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Next-generation computing

Next-generation computing

To help build out an infrastructure for learning, districts and schools should begin a transition to the next generation of computing system architectures. As a first step, districts should consider options for reducing the number of servers they run through consolidation using virtualization. Virtualization allows a single server to run multiple applications safely and reliably, so that districts can reduce the number of servers on their networks dramatically. Reducing the number of servers cuts costs and makes school networks less complex and easier to manage, which leads to greater reliability as measured by uptime and availability.

Beyond server consolidation, some school districts are moving to cloud computing, which involves shifting from the procurement and maintenance of servers in local datacenters to purchasing software as a service (SaaS) and web applications from datacenters running in the cloud.

Cloud computing is a catchy new name, but its principal outcome – utility computing – has been sought after for a long time. Utility computing is the packaging of computing resources as a metered service similar to how public utilities package and sell electricity through our nation's power grid. What makes cloud computing more desirable and possible is that we are nearing an inflection point driven by technology advances and the need for more powerful and collaborative platforms at lower cost and with a lower environmental impact than our current datacenter computing model.

At the same time that datacenter computing is moving into the cloud, client computing and content have become more multimedia, more intuitive, and more human centered. Applications now span an enormous range of activities in commerce, entertainment, defense, research, and learning.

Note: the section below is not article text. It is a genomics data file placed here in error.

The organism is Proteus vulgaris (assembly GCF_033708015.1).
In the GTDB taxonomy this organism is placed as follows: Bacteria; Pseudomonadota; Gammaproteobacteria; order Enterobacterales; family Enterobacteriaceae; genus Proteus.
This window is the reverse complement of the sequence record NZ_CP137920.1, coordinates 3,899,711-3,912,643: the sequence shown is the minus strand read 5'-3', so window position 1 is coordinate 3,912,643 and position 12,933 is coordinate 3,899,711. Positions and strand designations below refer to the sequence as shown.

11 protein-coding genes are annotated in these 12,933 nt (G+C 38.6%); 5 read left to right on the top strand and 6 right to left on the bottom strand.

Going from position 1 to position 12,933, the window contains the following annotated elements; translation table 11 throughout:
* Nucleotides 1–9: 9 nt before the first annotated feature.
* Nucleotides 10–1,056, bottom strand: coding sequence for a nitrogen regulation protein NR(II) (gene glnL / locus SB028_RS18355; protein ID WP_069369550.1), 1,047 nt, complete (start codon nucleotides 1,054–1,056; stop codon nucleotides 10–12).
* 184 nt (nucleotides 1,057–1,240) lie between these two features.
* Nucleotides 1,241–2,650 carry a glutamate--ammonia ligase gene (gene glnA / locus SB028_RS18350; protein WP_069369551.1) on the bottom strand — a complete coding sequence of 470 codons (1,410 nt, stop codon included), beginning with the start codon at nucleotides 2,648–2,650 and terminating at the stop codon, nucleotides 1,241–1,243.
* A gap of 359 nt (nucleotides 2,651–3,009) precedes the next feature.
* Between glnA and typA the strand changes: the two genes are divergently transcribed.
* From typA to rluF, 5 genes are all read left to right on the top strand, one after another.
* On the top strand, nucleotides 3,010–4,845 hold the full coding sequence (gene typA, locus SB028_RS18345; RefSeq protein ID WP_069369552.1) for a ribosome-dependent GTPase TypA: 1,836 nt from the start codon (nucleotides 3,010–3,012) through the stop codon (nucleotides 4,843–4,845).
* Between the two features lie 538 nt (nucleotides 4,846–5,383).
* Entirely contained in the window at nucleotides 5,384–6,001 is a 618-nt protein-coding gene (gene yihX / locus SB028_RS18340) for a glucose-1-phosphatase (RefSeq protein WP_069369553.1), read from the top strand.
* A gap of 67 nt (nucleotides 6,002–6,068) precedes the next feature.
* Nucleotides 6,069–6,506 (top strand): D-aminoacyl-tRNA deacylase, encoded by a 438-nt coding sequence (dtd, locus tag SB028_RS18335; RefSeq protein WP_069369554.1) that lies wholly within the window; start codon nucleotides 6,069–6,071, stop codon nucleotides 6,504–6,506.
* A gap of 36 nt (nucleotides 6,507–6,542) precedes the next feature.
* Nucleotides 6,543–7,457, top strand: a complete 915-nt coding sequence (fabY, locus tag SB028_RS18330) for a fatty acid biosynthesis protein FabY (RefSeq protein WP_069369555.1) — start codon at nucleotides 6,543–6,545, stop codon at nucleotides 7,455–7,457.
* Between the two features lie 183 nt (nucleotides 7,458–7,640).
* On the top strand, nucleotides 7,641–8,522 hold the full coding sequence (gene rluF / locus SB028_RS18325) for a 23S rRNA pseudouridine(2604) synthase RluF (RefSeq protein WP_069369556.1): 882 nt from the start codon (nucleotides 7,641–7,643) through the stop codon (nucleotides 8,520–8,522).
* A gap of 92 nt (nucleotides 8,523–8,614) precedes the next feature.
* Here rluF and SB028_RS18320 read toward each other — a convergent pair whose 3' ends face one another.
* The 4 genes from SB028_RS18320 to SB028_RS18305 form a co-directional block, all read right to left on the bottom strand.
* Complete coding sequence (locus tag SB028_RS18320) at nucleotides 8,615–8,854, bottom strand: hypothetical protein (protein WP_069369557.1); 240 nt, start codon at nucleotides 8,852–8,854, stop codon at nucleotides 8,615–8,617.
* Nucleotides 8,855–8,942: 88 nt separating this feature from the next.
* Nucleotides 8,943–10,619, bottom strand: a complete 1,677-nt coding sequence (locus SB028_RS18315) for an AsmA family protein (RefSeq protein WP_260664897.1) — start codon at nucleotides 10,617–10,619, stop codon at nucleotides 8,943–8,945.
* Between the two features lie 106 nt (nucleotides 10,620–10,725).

Cloud computing can serve education in the face of these trends as well. It can support both the academic and administrative services required for learning and education. It can enable students and educators to access the same learning resources using different Internet devices, so that they can learn anytime and anywhere. Thus, it supports our assertion that it is now time for our education system to become part of a learning environment that includes in-school and out-of-school resources. This will not happen automatically; school systems and other youth-serving organizations – public libraries, public broadcasting, afterschool clubs, and so on – will need to engage each other and seek common platforms or at least technical interoperability. Still, cloud computing makes the seamless involvement of multiple organizations in a student's learning more feasible technically and from a cost perspective.

Cloud computing is still in a nascent stage with obstacles to overcome to fully realize its potential. For education, its shortfall in auditability is probably its most serious but by no means irresolvable deficiency. Still, now is the time to move forward with investments in crucial elements of an infrastructure for learning, including platforms for learning, teaching, and assessment that focus on taking advantage of and contribute to the emerging shift to cloud computing.

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